I am in the midst of full-on hating life in Saskatchewan. I miss my family and friends and I miss decent weather. After 9 months of winter, it’s raining pretty much all the damn time. Being from Vancouver, I don’t mind rain but that’s cus we’re spared the 9 month winter. I’m also apparently in the crazy phase of being pregnant and seriously craving all the yummy things that I don’t get to here. So I’ve decided I just have to up my game and start cooking more Chinese food that I just can’t get here. I’m sorry but egg rolls and chicken balls are just not Chinese food. OK! Had to get that all out of my system.
One of the things I miss is hoi nam gai fan, a longtime favourite. My mom always used to get us takeaway hoi nam gai fan from Richmond so that’s probably why it’s such a comfort food for me. It’s basically a cold chicken dish served with a flavoured rice and I like to eat it with a ginger-green onion sauce. So I set out to figure out how to make it and after a first attempt at our friends’ last night, I think it was a success! I always figured it would be very difficult to make but it was not very hard at all.
A whole chicken / 2 pieces of ginger root, peeled / 2 bunches of green onion / ~ 3 cloves garlic / 2 cups jasmine rice / canola oil (except my friend Katharina’s much healthier than me and had only avocado oil instead, which turned out great so feel free to be healthier and go with avocado) / ~ 1 tsp sesame oil (not hoisin sauce, like I accidentally have in the photo, oops) / cucumber (optional) / coarse salt
Start off by scrubbing some coarse salt all over the chicken. Use quite a bit of salt too because you’ll be poaching the chicken and then using the stock to flavour the rice so you don’t want it to be bland. Slice up one of the pieces of ginger and just casually chop one bunch of the green onion. Stuff the cavity of the chicken with the ginger and green onion, toss the chicken into a pot and fill with water until the chicken is fully submerged. Set of low-medium heat and let it slowly simmer away until the chicken is cooked all the way through (I just checked by using a meat thermometer). Don’t let it really come to a boil though, it should be a slow process so the meat doesn’t get tough.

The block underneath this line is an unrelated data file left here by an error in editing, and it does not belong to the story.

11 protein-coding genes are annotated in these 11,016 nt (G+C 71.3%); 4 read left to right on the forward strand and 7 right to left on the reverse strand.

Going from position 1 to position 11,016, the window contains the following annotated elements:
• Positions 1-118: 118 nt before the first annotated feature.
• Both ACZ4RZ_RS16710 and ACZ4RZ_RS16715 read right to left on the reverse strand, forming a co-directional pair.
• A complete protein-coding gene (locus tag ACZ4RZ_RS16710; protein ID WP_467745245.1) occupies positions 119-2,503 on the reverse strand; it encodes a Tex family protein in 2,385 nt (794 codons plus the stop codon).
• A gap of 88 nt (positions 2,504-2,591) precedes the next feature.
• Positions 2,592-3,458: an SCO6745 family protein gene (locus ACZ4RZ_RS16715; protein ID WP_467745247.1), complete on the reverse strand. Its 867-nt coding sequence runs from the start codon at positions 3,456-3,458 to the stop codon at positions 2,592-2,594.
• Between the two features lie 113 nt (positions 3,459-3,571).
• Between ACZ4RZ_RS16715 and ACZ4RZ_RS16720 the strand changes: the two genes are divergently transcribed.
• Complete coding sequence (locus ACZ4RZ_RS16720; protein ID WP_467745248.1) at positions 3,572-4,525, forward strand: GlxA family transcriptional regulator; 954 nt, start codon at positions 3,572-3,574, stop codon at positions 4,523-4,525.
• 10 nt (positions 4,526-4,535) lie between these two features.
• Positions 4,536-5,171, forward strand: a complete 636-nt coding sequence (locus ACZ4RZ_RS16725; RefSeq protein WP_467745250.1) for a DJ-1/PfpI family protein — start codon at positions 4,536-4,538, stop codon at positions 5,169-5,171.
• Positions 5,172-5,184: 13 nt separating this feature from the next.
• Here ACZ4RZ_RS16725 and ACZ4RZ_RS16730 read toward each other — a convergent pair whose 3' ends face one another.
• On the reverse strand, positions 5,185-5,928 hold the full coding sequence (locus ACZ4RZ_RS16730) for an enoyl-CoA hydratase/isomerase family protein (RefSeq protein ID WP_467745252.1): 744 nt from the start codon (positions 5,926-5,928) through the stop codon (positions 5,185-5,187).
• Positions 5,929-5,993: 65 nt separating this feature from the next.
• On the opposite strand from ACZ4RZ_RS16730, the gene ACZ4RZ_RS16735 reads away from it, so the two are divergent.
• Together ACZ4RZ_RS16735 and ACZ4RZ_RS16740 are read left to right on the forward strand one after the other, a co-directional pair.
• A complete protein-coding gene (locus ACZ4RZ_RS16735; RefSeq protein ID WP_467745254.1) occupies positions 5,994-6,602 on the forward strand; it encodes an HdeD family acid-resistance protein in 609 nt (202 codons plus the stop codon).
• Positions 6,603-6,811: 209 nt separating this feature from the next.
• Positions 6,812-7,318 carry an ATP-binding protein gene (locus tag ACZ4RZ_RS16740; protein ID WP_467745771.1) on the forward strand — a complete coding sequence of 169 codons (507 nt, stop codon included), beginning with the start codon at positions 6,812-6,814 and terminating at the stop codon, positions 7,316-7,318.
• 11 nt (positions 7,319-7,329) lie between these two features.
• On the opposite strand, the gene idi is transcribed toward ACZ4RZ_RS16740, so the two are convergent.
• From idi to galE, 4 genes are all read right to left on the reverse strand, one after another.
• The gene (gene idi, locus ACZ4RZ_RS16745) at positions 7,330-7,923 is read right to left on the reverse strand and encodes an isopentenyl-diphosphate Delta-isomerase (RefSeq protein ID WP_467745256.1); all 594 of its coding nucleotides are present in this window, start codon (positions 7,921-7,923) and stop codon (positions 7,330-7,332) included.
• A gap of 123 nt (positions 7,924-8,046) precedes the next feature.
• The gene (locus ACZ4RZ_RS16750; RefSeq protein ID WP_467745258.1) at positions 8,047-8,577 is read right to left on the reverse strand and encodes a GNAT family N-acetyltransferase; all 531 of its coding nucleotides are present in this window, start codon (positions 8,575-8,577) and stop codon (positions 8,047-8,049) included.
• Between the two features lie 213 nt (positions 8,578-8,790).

In the meantime, using a fine grater, grate the other piece of ginger. In a small saucepan, warm up the ginger with a generous amount of canola or avocado oil. Finely dice up the green parts of the other bunch of green onion and after you’ve removed the saucepan from the heat, just add that in. Season with some salt and the sauce is done.
I cooked 2 chickens last night! Greedy.
As soon as the chicken’s cooked through, you have to cool it down. Ideally you throw it into an ice bath but we didn’t have any ice so we just ran it under cold water in the sink until it was cold. Make sure you don’t throw out the water that you were poaching the chicken in though, because you’ll be using that to cook the rice!
Mince up the garlic cloves and toss into a pot with a bit of oil and give it a stir over medium heat. Then wash your rice and toss it in, giving that a bit of a stir too. If you have a rice cooker (which I forgot to bring over to our friends’) then transfer the rice to that. Otherwise, just cook it on the stovetop. Strain the poaching liquid and add in 3 and 1/2 cups of the liquid to the rice. In a rice cooker, you know what to do next. On the stovetop, cover with a lid and turn the heat to low and cook ’til it’s done. (Like any respectable Asian, I never cook rice on the stove so this is a new technique for me).
While the rice is cooking, using preferably a Chinese cleaver, chop up the chicken, bone, skin and all. You can slice up some cucumber too go along with it if you’re feeling like you need a bit of green in your meal. And when the rice is done, you’re all finished! Rock says the sauce was amazing and now it’s one of his favourites. Everything tasted remarkably close to exactly how I wanted it to taste so I’m very happy with it. If you’ve never had hainanese chicken rice, you have got to give this recipe a try.